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CLOSURE ORDER: Violent drugs house in Linthorpe

CLOSURE ORDER: Violent drugs house in Linthorpe

Oliver Street where a drugs house has been boarded up for three months, Image: Ian Cooper/Teesside Live

Residents on a Linthorpe street have revealed what it was like living next to a violent drugs house that saw activity every hour of the day.

The house on Oliver Street has been served a closure order meaning it will be boarded up for the next three months.

Middlesbrough County Court heard that the house had a ‘bouncer’ managing the door and between 60 and 70 people would visit the home every day.

Cleveland Police and Middlesbrough Council have worked with local residents to gather evidence to get the house shut down.

 

closure order

Closure order on the drugs house on Oliver Street, Image: Ian Cooper/Teesside Live

Graham Mitchell, 58, who lives on the street, said: “It was a nightmare, an absolute nightmare.

“There was trouble 24/7, people coming and going all day, taxis coming up and down, people fighting and arguing, just non-stop.

“When we had hot weather I couldn’t have my windows open, it was just too noisy.”

He leaves the house early in the morning for his job as an engineer and people would be outside of the now boarded-up house.

Graham added: “I go to work at 5:30am and they were even there then. It was quite intimidating when you were just trying to get in your car to go to work. People were always begging for cigarettes.”

One resident in the street, who wanted to remain anonymous, said that he had reported the situation to Middlesbrough Council and Cleveland Police repeatedly.

He said that he even confronted the people in the house himself when the situation reached a tipping point.

He added: “I went out and I said, you are ruining this area, we want you out. I shouted it at them.”

Another person said that you could never get any peace and quiet.

She added: “It’s been terrible. My partner could get up at three or four or five in the morning, it didn’t matter what time he would get up, there would be someone at that door. I am not exaggerating, it was constant all the time.

“You couldn’t sleep for them, they would bang on the door, if they couldn’t get in the first time they’d start shouting, and then there were arguments. And then if somebody didn’t have the money [for the drugs] there was always trouble.”

However, one night she went outside for a cigarette to something especially alarming.

She added: “I woke up and opened the door and there was a body laid at the front of my door. I shouted at them. There was no movement so I nudged them.

“I thought they were dead, so I had to ring the police and the ambulance and they were saying ‘are they breathing?’. I said ‘ I don’t know but she’s not moving or responding whatsoever’.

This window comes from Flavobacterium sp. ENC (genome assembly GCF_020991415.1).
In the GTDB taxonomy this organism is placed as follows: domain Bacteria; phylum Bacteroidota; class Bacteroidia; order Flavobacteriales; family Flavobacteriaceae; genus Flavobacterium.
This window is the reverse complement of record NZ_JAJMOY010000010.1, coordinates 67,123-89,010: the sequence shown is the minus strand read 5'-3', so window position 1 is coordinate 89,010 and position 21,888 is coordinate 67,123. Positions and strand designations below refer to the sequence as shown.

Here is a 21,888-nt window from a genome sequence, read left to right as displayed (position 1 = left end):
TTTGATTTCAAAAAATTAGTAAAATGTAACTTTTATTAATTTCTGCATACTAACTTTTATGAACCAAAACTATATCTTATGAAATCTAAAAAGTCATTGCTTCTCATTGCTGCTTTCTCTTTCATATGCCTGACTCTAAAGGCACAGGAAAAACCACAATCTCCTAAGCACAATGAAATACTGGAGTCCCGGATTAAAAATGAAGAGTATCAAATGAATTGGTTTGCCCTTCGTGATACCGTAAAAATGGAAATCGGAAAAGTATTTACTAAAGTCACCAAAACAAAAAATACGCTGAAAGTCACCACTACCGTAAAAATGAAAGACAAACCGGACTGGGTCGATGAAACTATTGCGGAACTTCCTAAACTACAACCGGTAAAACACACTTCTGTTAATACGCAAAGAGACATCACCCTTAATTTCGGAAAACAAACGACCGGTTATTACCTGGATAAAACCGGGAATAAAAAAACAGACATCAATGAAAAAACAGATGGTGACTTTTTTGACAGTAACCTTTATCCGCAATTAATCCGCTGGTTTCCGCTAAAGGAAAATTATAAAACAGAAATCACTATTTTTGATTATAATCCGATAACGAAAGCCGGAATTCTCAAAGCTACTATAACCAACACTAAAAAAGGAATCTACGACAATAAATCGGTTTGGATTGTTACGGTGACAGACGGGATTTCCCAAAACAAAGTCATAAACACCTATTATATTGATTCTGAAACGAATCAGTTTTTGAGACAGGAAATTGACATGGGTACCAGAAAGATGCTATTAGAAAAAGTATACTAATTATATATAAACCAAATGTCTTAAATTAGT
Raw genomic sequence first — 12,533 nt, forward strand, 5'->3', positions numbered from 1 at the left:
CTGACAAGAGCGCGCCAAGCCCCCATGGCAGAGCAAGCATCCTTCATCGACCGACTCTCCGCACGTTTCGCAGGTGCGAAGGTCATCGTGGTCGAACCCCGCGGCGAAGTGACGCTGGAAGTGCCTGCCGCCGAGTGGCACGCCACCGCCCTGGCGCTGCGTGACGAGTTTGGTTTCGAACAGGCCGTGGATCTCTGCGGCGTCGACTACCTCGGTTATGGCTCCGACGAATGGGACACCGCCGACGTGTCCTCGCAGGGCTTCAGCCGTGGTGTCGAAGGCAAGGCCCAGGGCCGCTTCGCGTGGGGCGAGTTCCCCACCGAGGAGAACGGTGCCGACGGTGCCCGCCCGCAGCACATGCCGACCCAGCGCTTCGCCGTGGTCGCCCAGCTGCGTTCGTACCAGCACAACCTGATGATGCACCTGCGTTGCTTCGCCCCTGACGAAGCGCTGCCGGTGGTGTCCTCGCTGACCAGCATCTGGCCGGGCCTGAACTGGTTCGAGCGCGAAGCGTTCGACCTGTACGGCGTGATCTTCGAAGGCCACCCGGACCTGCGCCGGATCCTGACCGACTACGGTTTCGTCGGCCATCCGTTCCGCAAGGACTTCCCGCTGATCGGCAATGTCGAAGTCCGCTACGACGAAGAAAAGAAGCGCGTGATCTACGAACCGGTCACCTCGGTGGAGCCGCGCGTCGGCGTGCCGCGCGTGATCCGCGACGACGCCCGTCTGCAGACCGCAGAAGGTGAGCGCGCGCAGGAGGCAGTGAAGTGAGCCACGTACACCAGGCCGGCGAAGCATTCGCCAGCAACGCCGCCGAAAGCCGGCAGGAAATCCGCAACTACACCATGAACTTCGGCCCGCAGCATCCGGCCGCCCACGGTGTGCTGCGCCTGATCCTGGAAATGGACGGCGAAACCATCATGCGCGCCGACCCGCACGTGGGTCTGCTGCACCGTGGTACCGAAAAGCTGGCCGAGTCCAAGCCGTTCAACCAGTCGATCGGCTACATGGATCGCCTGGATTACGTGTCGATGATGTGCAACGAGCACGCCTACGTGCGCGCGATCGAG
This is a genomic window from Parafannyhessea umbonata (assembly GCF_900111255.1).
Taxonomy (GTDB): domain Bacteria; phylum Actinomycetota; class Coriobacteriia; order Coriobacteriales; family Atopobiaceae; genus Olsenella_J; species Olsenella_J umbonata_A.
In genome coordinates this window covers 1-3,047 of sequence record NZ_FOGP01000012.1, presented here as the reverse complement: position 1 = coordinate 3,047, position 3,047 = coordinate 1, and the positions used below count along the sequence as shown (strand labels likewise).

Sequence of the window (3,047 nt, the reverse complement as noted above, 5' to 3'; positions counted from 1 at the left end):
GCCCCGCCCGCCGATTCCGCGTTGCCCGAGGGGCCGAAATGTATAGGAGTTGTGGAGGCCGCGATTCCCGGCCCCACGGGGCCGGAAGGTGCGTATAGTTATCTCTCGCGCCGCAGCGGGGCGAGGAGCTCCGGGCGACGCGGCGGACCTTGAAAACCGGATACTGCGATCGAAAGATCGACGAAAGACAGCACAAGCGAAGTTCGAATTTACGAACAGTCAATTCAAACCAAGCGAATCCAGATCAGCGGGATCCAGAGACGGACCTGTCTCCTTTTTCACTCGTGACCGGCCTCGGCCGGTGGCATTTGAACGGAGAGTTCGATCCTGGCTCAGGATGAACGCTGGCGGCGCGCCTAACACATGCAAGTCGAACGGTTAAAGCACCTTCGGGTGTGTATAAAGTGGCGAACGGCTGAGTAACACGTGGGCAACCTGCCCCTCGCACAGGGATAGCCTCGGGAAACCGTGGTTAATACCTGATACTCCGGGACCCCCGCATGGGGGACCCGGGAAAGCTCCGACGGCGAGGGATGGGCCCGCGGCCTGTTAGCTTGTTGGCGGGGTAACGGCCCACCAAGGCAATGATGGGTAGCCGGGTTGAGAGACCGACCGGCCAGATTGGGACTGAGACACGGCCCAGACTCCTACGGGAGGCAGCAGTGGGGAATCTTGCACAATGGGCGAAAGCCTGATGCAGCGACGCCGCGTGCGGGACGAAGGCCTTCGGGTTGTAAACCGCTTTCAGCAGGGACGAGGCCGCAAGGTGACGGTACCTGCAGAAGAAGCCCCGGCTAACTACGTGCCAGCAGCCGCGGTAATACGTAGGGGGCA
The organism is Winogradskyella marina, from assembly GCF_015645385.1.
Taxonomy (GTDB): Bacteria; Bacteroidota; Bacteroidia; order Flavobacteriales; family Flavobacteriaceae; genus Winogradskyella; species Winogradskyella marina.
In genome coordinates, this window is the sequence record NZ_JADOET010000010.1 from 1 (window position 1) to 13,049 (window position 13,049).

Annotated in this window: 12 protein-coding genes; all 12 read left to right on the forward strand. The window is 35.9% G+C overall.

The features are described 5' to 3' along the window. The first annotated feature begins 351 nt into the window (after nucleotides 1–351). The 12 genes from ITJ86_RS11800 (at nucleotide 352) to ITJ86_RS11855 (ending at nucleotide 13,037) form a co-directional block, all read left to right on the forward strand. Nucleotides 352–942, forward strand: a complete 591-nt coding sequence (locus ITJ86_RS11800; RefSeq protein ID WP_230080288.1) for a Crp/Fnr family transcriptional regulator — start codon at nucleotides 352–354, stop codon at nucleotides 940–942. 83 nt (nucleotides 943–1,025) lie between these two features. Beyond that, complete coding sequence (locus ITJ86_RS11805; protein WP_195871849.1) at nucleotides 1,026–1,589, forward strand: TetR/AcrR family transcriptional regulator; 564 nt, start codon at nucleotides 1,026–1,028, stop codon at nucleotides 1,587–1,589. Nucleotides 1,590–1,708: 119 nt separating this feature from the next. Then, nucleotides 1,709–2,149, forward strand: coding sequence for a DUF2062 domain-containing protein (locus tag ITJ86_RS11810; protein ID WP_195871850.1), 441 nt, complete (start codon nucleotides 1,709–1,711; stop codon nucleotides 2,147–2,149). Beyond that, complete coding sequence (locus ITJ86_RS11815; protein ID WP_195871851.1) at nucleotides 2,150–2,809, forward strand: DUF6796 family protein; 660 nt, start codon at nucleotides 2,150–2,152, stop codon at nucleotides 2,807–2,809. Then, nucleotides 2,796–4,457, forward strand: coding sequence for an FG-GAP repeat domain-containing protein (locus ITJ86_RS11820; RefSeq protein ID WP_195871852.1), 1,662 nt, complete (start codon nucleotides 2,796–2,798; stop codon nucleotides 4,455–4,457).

“The emergency services came, woke her up and she was off her head. She never got in the ambulance and carried on doing whatever over the road.”

According to numerous people on the street, even the phone box was used as part of the drug-dealing operation.

One person, who didn’t want to disclose their name, said: “They used to drop the drugs off in the phone box and people would collect it from there. They used to deal in the alley too.”

Residents also recall a time, about a week before the tenants were moved out, when armed police arrived and the street was “fully loaded with guns”.

There is a bit of a mixed opinion on the road about whether people want to see new tenants move in after the three months or if they would like it to remain boarded up so they don’t have a repeat of the situation.

Oliver Street

Oliver Street in Linthorpe, Drug den at left next to take away, Image: Ian Cooper/Teesside Live

One resident on the street added: “I don’t want it to happen again. I want a bit of peace and quiet, I think this area deserves it. If you want to make this town a nice place, you have to look after streets like this.”

Speaking about this issue earlier this week, Middlesbrough Mayor Andy Preston said: “We are fully committed to rooting out people who make a life a misery for good, law-abiding people in our communities.

“I am really pleased we have been able to secure this order and we hope that the people of Oliver Street and the surrounding area can go back to enjoying living in a good and strong community.”

A spokesman for Middlesbrough Council said: “We first received notification of problems caused by the most recent tenants at this address on May 18 this year.

“We are pleased with the decision of the court on September 16 to grant the order to close the property.

“We have to follow the correct legal process and give the tenant and landlord
sufficient warnings of the complaints and would like to thank the residents who provided evidence and witness statements to allow us to take action.

“Any Middlesbrough resident suffering from anti-social behaviour should know that they can speak to our Neighbourhood Safety team in confidence and we will always investigate and take any action deemed appropriate to resolve matters.”

If someone remains in, or enters, the property within the next three months without a reasonable excuse then they could face 51 weeks in prison and/or a fine.

Earlier this week, Sergeant John Sproson, from Middlesbrough neighbourhood team, said: “We are committed to acting on information from our communities and thank them for their patience whilst we go through the necessary processes to obtain these orders.

“We will continue to work with residents and partners to tackle those who cause misery in our communities.”

 

Words: Emily Craigie, Local Democracy Reporter


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